Anxiolytics, antipsychotics, antidepressants, and mood stabilizers used to treat human behavioral disorders are being used more commonly in veterinary medicine as adjuncts to behavioral modification therapy (also see Principles of Pharmacologic and Natural Treatment for Behavioral Problems). Few veterinary clinical studies have been reported, and guidelines for veterinary use are grounded on therapeutic applications in human medicine.
Anxiolytics, including the benzodiazepines and an azapirone (buspirone), have been used to treat generalized anxiety and panic disorder in dogs and cats, as well as urine spraying in cats. Benzodiazepines, such as diazepam, alprazolam, oxazepam, and clorazepate, act by binding to γ-amino butyric acid (GABA) receptors and enhancing GABA-mediated chloride influx. They may cause sedation and muscle relaxation; dependence and withdrawal signs also can occur.
Diazepam has been recommended to alleviate fear-related behaviors in dogs and social anxiety and urine spraying in cats. However, benzodiazepines may not alleviate fear-related aggression in certain animals, but instead may cause a paradoxical increase in such behaviors. While diazepam has been reported to diminish urine-spraying behavior in cats, most cats resume urine spraying when the drug is withdrawn. There have been rare reports of hepatic failure within 3–5 days of starting diazepam in cats.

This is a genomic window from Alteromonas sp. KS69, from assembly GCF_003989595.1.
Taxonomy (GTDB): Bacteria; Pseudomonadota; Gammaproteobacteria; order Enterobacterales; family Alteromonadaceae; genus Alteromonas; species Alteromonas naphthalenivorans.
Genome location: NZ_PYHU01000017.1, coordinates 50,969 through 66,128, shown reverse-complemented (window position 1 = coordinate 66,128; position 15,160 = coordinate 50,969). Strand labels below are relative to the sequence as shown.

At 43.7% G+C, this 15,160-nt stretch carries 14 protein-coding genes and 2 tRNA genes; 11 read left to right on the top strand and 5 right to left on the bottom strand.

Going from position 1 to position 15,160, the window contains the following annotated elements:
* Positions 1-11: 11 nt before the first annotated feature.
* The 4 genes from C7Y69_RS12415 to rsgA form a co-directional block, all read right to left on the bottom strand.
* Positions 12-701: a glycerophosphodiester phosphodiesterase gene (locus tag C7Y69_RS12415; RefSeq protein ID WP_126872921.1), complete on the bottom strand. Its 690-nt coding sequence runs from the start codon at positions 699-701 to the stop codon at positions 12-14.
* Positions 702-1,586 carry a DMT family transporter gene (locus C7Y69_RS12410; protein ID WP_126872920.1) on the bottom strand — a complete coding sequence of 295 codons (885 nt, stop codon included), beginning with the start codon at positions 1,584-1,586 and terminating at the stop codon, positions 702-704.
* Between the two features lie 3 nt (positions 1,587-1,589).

Oxazepam (dog, 0.2–0.5 mg/kg, PO, sid-bid; cat 1–2.5 mg/cat, PO, bid) and alprazolam have been used to treat fears and phobias in both dogs and cats. In addition, alprazolam has been used to treat night-time anxiety in dogs (0.01–0.1 mg/kg, PO) and refractory housesoiling in cats (0.1 mg/kg or 0.125–0.25 mg [total dose] per cat, PO, bid-tid). Chlorazepate has been used to treat anxiety in cats (1.75–3.75 mg/cat, PO, sid-bid). Diazepam, clonazepam, and chlorazepate dipotassium also have anticonvulsant properties.
Buspirone differs from the benzodiazepines in pharmacologic properties, (ie, it blocks serotonin pre-and postsynaptically and acts as a dopamine agonist), in onset of action (delayed onset of 7–30 days), and lack of sedative effect. Buspirone appears to offer no greater control for anxiety-related behaviors than the benzodiazepines, but it is useful in treating urine spraying in cats at 2.5–7.5 mg/cat.